The wind is coolish, pleasant on the deck this early morning. A couple of birds are cawing, chortling -- but they're not crows. I wish I knew the names of birds like I do plants. But, unfortunately, I am an ignoramus to who they are! I thank them, though, for making my backyard more alive, along with the leaves rustling, chasing away the bowl of record heat which has been here in the Midwest for about a month.
I wonder what my Compassion International kids are hearing around them in nature, in school. One of my kids, a 15 year old from Hondorus, just became my Facebook friend, which is probably against policy. She seems like a fairly typical teen, instead of one of those starving children on the World Vision commercials. But, showcasing can be truth and manipulation -- it is that bad in select places. But in others, a typical teen struggles with poverty and opening her heart to Jesus first, despite the boys, despite the home life, despite, despite, so I pray for her on that. And, I hope she prays for me. One of our children, a boy from Rwanda, wrote and told me he has my picture taped on his bed so that he can remember to pray for me. I'm grateful! It goes both ways, from Africa to the United States and vice versa, in all of our poverties.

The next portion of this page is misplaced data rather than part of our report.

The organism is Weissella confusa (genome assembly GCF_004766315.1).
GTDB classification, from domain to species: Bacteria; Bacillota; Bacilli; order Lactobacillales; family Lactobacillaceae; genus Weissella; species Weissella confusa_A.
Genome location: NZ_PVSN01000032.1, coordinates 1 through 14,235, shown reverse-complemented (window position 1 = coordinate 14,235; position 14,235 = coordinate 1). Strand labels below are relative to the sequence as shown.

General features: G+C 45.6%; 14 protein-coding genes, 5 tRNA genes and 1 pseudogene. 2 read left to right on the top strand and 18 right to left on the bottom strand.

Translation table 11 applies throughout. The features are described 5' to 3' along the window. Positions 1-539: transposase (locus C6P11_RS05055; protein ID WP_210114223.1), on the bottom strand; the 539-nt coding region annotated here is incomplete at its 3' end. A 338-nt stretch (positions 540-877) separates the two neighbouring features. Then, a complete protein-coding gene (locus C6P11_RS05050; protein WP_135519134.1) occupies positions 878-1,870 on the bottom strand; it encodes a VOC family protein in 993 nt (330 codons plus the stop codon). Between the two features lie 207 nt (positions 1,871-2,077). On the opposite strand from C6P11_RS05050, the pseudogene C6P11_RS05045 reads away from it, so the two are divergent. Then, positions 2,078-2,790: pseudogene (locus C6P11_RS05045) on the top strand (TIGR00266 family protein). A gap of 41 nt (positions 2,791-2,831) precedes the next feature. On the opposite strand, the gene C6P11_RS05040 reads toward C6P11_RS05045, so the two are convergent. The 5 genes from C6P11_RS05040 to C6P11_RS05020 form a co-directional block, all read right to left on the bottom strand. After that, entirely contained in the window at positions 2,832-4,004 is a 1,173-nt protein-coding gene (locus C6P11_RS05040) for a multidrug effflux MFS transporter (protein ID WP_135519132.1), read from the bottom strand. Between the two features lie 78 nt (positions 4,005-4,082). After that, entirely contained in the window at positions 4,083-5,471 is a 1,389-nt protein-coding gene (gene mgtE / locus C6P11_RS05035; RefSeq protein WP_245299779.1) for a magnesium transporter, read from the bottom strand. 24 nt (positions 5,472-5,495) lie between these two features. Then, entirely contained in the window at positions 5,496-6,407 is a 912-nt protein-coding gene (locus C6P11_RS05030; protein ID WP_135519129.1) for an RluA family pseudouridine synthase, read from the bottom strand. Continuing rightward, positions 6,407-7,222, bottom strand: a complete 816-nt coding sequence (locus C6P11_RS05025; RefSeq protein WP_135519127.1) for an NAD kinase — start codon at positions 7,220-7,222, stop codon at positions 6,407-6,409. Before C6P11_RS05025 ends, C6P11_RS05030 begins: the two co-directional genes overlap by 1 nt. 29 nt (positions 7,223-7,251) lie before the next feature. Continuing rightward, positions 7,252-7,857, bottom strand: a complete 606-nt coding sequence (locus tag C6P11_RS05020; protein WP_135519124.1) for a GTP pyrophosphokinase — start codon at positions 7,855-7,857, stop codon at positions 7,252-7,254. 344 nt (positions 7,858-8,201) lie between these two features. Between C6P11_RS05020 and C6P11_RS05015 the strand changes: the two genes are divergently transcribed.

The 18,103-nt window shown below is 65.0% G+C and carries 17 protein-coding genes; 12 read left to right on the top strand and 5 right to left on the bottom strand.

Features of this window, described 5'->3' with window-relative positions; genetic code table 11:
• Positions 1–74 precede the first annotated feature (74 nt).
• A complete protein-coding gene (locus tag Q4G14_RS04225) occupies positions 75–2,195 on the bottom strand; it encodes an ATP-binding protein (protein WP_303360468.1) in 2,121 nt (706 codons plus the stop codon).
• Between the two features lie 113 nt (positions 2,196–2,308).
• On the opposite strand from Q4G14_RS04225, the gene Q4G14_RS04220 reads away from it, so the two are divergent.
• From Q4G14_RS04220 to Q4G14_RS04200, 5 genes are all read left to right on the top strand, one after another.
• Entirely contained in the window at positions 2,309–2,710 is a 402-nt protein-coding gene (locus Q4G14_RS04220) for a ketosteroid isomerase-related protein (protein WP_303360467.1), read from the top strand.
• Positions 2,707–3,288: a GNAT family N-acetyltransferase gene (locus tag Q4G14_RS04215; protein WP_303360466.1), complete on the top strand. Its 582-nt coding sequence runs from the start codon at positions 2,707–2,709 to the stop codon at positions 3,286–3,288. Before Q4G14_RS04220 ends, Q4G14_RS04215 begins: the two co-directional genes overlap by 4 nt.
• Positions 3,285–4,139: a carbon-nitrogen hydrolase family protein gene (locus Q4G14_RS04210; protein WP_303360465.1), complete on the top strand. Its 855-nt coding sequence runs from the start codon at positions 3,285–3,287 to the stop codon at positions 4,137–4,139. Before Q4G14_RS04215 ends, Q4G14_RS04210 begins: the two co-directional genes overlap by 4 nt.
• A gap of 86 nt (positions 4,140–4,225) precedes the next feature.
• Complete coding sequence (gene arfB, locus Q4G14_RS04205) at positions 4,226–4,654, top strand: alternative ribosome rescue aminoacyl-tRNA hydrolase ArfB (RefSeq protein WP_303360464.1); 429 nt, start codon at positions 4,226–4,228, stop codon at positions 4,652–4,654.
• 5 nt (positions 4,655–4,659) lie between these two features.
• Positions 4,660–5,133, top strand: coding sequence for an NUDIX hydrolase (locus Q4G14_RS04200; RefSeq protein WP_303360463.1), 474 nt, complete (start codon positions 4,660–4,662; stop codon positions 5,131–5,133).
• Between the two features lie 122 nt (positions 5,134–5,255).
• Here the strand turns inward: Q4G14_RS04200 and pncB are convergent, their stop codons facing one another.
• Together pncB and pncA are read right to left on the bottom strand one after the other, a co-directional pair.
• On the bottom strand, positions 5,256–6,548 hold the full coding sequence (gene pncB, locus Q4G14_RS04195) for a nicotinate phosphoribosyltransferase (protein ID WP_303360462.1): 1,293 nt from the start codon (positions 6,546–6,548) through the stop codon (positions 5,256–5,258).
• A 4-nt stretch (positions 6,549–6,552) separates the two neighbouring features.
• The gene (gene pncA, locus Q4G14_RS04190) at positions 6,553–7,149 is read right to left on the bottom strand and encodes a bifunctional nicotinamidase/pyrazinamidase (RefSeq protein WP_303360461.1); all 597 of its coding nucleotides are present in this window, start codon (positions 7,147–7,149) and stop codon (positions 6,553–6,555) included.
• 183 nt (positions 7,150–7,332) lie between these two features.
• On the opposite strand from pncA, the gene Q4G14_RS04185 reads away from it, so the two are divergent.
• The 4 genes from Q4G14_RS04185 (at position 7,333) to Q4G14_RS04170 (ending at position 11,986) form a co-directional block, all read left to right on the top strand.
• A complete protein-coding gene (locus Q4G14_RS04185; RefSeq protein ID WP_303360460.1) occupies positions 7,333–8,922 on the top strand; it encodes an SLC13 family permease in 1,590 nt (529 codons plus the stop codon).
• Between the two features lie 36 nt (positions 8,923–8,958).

The bird sings on.
Yesterday, I had coffee with a mother who has two children with chronic life conditions. Her 14 year old son has brain bleeding and, thus, strokes -- he's wheelchair confined at the moment, recovering, recovering from another bout which has been a life plague. Her eight year old is a nonverbal autistic child. We talked, laughed, commisserated for a couple of hours even though we were strangers at first. We're both trying to figure out and accept the spiritual layer of suffering; she has been hurt at the hands of Christians; she's often at limbo in trust. It was good to share the complexities of the eternal questions of "Why?" "Where?" and the realities of the shake-fisting, apologies, repenting, releasing, tiring, rejuvenating cycle of the spiritual life. We can't shake Jesus because he won't shake us (sang a knowledgeable songwriter I heard recently). I saw the true warrior in her. I pray she keeps marching, stumbling, leaping toward eternal hope and glory.
Regarding good works mentioned in yesterday's writing, here's an excellent quote which puts the topic in better perspective, taking it from self to the transcendent:
Self-realization only leads to the glorification of good works, whereas a saint of God glorifies Jesus Christ through his good works. Whatever we may be doing— even eating, drinking, or washing disciples’ feet— we have to take the initiative of realizing and recognizing Jesus Christ in it. Oswald Chambers
Perhaps in doing so, we can name the Singer of the chorus that takes us outside of ourselves as the all-source for companionship and love which we can sing for the benefit of others. The unnamed is named and identified. The good bird sings on, and we know His tune. Amen.